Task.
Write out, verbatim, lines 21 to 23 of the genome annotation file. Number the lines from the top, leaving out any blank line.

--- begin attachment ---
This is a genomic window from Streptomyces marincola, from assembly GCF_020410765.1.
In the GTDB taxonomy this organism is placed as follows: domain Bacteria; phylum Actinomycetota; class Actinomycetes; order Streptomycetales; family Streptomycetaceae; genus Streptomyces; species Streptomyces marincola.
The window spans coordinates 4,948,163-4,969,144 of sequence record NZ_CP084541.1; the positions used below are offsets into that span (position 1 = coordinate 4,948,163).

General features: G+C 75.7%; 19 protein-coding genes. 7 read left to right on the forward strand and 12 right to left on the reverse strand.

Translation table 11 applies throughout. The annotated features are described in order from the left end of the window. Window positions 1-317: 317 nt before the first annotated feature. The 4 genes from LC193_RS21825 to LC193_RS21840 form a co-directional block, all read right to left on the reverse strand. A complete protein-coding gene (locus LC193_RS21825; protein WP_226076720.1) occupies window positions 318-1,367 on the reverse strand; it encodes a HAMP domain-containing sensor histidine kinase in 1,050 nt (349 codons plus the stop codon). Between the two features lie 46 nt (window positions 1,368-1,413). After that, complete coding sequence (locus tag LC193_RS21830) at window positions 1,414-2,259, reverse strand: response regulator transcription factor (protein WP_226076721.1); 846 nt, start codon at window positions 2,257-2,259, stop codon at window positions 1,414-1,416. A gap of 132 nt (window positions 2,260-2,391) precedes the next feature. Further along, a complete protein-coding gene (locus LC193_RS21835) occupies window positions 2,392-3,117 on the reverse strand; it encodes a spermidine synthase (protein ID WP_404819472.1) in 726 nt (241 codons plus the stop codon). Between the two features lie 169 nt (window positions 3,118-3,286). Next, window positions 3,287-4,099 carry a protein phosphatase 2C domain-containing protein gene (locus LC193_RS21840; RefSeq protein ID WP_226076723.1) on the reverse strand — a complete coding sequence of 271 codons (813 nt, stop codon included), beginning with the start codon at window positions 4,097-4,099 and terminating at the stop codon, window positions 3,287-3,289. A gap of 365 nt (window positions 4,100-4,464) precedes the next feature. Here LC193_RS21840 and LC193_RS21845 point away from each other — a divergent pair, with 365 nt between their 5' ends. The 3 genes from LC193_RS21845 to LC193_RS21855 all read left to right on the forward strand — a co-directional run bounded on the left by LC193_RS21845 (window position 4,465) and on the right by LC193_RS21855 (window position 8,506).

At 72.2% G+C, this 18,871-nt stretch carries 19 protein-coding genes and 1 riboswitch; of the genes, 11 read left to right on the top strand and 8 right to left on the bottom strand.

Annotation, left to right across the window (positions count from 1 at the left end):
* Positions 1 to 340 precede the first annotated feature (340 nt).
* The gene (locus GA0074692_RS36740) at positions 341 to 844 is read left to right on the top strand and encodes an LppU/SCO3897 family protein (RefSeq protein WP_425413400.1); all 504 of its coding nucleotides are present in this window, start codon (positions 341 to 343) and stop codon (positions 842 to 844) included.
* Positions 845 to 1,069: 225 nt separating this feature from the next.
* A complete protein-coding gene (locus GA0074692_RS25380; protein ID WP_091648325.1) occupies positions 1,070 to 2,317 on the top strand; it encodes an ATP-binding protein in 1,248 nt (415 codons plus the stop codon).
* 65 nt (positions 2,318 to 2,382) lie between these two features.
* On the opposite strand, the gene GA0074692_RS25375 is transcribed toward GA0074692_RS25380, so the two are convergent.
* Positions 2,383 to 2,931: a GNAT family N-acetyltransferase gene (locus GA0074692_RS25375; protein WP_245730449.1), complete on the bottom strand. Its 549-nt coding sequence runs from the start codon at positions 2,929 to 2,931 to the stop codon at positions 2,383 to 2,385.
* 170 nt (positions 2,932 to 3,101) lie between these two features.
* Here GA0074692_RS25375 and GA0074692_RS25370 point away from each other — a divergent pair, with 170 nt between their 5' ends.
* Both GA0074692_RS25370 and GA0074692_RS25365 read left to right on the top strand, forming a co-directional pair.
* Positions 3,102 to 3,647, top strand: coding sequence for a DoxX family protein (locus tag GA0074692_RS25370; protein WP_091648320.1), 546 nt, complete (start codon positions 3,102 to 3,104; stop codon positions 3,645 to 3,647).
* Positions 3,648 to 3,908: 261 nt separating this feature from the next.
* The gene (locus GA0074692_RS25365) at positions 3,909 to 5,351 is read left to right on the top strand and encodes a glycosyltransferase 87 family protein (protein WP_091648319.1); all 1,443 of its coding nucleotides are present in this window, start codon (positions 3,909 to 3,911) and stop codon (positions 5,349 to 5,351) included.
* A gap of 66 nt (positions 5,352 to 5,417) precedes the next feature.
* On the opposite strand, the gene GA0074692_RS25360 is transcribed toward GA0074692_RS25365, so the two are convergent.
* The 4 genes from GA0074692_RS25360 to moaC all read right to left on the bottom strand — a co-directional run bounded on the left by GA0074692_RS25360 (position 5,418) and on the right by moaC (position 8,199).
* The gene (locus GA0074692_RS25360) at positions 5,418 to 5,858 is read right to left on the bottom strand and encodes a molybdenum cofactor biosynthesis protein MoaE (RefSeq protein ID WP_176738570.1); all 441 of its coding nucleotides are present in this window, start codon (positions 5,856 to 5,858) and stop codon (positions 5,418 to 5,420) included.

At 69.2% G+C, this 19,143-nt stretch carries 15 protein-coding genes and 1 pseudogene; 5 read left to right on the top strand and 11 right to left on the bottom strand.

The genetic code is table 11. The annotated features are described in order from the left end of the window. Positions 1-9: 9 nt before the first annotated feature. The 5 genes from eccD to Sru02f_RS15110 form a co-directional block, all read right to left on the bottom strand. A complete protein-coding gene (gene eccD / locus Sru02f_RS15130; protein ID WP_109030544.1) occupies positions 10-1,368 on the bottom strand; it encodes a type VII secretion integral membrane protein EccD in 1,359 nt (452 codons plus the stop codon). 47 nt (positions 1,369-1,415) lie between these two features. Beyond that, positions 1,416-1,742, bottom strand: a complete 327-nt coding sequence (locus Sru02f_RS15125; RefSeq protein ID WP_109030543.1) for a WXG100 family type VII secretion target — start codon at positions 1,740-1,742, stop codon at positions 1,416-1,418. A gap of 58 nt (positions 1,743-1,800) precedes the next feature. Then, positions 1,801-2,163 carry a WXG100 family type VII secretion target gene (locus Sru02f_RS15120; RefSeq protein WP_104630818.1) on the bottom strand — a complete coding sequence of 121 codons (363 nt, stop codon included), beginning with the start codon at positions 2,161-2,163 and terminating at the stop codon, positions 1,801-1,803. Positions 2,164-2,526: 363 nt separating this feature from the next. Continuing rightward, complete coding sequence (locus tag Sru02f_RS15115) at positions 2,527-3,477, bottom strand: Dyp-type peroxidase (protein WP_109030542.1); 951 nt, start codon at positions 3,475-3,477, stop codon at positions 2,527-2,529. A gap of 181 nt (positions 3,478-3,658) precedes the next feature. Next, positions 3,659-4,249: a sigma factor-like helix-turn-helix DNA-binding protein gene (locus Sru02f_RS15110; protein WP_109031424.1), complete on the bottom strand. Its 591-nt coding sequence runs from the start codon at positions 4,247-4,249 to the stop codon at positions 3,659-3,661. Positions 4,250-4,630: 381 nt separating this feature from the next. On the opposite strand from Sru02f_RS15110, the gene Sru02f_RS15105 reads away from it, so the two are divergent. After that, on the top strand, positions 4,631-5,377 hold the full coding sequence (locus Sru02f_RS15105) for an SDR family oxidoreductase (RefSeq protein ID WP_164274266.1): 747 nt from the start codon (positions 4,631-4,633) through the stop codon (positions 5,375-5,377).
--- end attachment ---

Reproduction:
* A gap of 66 nt (positions 5,352 to 5,417) precedes the next feature.
* On the opposite strand, the gene GA0074692_RS25360 is transcribed toward GA0074692_RS25365, so the two are convergent.
* The 4 genes from GA0074692_RS25360 to moaC all read right to left on the bottom strand — a co-directional run bounded on the left by GA0074692_RS25360 (position 5,418) and on the right by moaC (position 8,199).